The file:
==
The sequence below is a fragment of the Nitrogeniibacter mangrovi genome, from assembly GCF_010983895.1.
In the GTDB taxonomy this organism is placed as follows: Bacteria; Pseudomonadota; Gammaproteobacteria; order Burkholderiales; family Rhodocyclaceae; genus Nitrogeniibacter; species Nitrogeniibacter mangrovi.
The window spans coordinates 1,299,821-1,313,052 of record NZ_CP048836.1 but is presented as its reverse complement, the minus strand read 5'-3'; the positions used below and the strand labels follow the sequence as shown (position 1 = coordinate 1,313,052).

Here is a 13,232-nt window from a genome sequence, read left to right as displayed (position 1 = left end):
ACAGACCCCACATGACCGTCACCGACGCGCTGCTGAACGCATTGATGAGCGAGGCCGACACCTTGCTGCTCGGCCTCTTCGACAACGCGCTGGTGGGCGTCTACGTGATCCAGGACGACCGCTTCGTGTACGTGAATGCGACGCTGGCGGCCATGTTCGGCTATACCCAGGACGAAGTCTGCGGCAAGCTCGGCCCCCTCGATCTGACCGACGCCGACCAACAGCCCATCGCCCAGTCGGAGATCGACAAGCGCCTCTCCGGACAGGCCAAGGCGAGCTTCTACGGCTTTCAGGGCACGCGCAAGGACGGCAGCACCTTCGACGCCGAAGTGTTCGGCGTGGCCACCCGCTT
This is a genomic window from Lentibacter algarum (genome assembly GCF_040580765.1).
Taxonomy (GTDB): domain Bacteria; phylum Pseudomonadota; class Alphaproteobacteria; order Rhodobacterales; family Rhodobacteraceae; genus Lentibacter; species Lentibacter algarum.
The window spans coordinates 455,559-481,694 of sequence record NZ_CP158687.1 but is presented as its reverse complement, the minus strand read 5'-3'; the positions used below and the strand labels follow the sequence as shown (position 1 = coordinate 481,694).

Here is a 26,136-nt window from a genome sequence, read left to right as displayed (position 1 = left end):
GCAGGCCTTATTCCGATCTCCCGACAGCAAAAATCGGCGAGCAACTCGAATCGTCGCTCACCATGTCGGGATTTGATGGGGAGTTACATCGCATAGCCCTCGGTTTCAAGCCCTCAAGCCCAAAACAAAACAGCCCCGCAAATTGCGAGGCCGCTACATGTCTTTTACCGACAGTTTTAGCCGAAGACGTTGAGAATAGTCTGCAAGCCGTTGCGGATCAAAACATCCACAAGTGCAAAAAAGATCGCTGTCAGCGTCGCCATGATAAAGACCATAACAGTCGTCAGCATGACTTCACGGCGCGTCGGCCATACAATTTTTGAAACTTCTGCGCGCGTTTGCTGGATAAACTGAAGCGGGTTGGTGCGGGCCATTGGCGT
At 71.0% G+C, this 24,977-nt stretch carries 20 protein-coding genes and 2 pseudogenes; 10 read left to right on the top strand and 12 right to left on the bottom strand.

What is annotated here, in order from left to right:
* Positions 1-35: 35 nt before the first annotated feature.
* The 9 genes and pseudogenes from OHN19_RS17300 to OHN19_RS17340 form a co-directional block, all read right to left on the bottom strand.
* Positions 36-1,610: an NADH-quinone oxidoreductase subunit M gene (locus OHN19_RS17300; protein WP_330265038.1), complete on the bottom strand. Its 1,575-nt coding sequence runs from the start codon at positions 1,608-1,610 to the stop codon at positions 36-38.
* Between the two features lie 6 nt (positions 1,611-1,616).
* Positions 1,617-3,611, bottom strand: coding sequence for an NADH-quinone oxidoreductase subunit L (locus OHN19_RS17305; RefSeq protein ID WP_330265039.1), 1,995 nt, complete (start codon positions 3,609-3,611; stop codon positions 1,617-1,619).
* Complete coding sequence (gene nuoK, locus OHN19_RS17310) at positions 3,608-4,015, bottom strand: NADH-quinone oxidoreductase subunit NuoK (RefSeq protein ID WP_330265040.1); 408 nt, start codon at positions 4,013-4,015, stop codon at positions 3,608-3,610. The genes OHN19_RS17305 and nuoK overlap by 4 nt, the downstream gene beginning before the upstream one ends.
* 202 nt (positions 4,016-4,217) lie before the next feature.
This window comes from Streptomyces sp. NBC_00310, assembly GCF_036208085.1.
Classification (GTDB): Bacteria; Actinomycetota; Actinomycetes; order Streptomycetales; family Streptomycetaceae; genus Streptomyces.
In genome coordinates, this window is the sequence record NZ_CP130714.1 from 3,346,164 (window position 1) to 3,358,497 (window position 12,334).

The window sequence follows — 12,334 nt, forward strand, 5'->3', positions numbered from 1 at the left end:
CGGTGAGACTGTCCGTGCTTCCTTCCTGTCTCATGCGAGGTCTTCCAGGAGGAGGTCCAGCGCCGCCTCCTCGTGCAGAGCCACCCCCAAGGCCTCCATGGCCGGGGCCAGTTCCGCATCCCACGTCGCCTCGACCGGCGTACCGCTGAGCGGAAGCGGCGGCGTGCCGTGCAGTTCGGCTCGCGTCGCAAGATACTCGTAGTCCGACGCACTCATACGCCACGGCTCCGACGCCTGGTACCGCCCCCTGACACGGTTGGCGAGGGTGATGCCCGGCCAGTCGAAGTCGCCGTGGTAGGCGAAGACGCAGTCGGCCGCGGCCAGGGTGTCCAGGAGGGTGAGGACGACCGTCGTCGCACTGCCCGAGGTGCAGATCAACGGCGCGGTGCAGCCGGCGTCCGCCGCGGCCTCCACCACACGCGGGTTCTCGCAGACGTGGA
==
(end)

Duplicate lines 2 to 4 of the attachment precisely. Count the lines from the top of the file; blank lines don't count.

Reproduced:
In the GTDB taxonomy this organism is placed as follows: Bacteria; Pseudomonadota; Gammaproteobacteria; order Burkholderiales; family Rhodocyclaceae; genus Nitrogeniibacter; species Nitrogeniibacter mangrovi.
The window spans coordinates 1,299,821-1,313,052 of record NZ_CP048836.1 but is presented as its reverse complement, the minus strand read 5'-3'; the positions used below and the strand labels follow the sequence as shown (position 1 = coordinate 1,313,052).

Here is a 13,232-nt window from a genome sequence, read left to right as displayed (position 1 = left end):